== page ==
Congenital heart defects and major structural noncardiac anomalies in Alberta, Canada, 1995–2002
Article first published online: 1 FEB 2013
Copyright © 2013 Wiley Periodicals, Inc.
Birth Defects Research Part A: Clinical and Molecular Teratology
Volume 97, Issue 2, pages 79–86, February 2013
How to Cite
Lowry, R. B., Bedard, T., Sibbald, B., Harder, J. R., Trevenen, C., Horobec, V. and Dyck, J. D. (2013), Congenital heart defects and major structural noncardiac anomalies in Alberta, Canada, 1995–2002. Birth Defects Research Part A: Clinical and Molecular Teratology, 97: 79–86. doi: 10.1002/bdra.23104
- Issue published online: 11 FEB 2013
- Article first published online: 1 FEB 2013
- Manuscript Accepted: 26 OCT 2012
- Manuscript Revised: 15 OCT 2012
- Manuscript Received: 22 AUG 2012
- Alberta Congenital Anomalies Surveillance System
- Alberta Health & Wellness
- Alberta Children's Hospital Foundation. Grant Number: E-21459
- Conjoint Health Research Ethics Board in Calgary, Alberta
- Health Research Ethics Board in Edmonton, Alberta
- congenital heart disease;
- noncardiac anomalies;
Although the majority of congenital heart defects (CHDs) occur in isolation, a significant number occur with noncardiac anomalies. This study determined the proportion of noncardiac anomalies among CHD cases in Alberta.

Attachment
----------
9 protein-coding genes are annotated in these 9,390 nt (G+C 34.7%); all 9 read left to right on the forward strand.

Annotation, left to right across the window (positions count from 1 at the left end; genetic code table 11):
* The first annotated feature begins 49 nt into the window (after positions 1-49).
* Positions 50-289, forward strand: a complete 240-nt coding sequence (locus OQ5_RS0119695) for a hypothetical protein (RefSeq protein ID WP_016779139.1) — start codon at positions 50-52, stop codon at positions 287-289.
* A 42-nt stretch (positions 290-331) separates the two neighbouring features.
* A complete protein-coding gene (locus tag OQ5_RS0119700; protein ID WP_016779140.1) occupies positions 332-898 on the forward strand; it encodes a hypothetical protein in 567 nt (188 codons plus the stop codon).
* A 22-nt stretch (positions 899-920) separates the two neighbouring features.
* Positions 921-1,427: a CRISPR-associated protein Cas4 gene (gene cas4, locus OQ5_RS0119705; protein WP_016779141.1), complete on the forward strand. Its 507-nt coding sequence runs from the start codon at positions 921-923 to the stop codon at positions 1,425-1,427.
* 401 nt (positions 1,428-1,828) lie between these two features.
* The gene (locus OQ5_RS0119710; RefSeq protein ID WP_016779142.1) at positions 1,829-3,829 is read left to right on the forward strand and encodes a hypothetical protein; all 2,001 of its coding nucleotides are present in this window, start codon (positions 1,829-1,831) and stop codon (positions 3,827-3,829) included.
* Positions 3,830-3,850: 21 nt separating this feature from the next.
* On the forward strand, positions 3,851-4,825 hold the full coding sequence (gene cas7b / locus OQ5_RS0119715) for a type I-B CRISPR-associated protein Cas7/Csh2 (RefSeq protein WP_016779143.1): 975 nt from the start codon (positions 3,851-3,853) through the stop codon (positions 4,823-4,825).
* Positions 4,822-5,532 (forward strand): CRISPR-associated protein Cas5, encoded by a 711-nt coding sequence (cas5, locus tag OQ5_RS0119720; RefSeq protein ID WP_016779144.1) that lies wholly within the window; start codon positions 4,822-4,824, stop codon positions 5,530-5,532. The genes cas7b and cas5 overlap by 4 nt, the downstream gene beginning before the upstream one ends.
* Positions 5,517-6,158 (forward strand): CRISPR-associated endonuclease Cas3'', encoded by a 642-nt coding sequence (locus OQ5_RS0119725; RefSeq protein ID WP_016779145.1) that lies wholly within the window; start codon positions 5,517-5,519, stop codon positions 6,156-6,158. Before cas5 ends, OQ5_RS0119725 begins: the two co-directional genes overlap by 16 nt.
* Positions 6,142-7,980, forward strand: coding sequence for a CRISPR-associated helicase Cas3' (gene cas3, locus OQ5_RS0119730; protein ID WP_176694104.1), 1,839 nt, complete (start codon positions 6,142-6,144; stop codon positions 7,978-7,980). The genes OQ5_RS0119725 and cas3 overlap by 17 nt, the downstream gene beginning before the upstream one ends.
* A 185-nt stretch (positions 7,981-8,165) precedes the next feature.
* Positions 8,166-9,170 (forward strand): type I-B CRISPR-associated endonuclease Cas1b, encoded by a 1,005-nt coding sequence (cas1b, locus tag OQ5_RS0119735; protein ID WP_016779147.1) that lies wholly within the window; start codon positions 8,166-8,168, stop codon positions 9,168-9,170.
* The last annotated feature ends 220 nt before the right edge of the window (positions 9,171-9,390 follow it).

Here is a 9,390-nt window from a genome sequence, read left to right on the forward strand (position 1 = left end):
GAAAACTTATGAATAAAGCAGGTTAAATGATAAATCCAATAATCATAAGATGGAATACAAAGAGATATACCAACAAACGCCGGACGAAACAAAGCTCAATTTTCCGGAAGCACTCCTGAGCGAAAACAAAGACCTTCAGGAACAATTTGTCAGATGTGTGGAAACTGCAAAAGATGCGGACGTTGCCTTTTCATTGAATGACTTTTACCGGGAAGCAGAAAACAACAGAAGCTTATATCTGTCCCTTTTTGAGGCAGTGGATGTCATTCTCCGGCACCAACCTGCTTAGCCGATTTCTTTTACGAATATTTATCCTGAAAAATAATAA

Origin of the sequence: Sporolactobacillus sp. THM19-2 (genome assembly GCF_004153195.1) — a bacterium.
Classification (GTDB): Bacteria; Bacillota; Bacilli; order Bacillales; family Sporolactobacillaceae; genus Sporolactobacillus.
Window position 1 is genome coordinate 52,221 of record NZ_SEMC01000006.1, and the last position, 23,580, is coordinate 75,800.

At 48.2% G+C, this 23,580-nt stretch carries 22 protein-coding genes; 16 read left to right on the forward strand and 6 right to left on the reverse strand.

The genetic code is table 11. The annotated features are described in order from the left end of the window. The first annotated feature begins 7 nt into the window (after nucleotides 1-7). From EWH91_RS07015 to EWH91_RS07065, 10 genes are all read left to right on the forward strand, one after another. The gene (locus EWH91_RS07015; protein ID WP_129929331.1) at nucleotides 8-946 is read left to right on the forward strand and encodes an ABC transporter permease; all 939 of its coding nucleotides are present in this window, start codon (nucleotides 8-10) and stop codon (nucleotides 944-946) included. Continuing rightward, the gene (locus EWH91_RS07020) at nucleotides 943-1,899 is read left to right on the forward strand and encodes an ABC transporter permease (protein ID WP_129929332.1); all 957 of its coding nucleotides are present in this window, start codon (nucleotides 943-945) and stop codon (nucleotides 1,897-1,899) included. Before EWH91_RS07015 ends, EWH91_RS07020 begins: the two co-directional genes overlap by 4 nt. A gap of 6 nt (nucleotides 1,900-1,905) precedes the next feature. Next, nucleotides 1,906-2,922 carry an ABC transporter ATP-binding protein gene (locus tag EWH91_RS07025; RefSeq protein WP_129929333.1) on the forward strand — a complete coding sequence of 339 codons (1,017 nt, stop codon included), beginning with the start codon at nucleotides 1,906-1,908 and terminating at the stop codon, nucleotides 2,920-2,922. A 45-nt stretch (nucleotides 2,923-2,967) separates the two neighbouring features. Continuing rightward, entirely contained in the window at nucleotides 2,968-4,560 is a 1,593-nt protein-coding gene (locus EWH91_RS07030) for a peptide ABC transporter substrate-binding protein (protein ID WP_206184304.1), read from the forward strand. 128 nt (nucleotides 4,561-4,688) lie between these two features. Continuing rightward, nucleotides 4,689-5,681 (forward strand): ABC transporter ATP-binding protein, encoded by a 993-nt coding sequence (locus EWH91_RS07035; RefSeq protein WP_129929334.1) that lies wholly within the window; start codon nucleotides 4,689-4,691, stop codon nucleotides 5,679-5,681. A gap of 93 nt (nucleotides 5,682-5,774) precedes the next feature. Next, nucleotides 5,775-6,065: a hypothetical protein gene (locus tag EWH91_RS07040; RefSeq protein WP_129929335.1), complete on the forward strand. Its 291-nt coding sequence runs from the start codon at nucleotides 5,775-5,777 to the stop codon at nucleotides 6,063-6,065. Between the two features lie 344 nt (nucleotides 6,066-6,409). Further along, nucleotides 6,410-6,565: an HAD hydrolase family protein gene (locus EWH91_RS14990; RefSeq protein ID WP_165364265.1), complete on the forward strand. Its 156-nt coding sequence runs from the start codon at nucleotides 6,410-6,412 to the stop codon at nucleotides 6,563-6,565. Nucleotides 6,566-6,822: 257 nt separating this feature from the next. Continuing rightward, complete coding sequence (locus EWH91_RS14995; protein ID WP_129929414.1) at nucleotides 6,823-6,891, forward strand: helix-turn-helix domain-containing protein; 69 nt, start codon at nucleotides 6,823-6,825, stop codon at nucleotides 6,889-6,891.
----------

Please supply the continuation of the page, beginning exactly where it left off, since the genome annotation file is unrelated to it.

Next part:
Records of infants and children born in Alberta between January 1, 1995, to December 31, 2002, were searched using multiple sources of ascertainment in addition to the Alberta Congenital Anomalies Surveillance System (ACASS) (Alberta Health and Wellness, 2012). Each case was assigned to one CHD category and was further categorized into one of the following groups: isolated CHD, syndromes, chromosomal, associations and sequences, teratogens, Mendelian, neoplasia, heterotaxy, multiple minor anomalies, and multiple major anomalies.
Of all 3751 CHD cases (prevalence 12.42/1000 total births: confidence interval, 12.03–12.83), 75% were isolated, 10% had a chromosomal etiology, and 9% had multiple major anomalies. All other categories accounted for <2% each. The most commonly associated major noncardiac anomalies were musculoskeletal (MSK) (24%) followed by anomalies of the urinary tract (14%), gastrointestinal system (GI) (11%), and central nervous system (CNS) (11%).
This is both a population-based and clinical study using a classification scheme that could help to determine possible etiologic factors contributing to CHD. By eliminating known etiologies such as chromosomal and single gene, future studies can focus on the remainder to evaluate possible preventive measures. The most commonly associated major noncardiac anomalies involve the MSK system, followed by the urinary, GI, and CNS systems. Birth Defects Research (Part A) 2013. © 2013 Wiley Periodicals, Inc.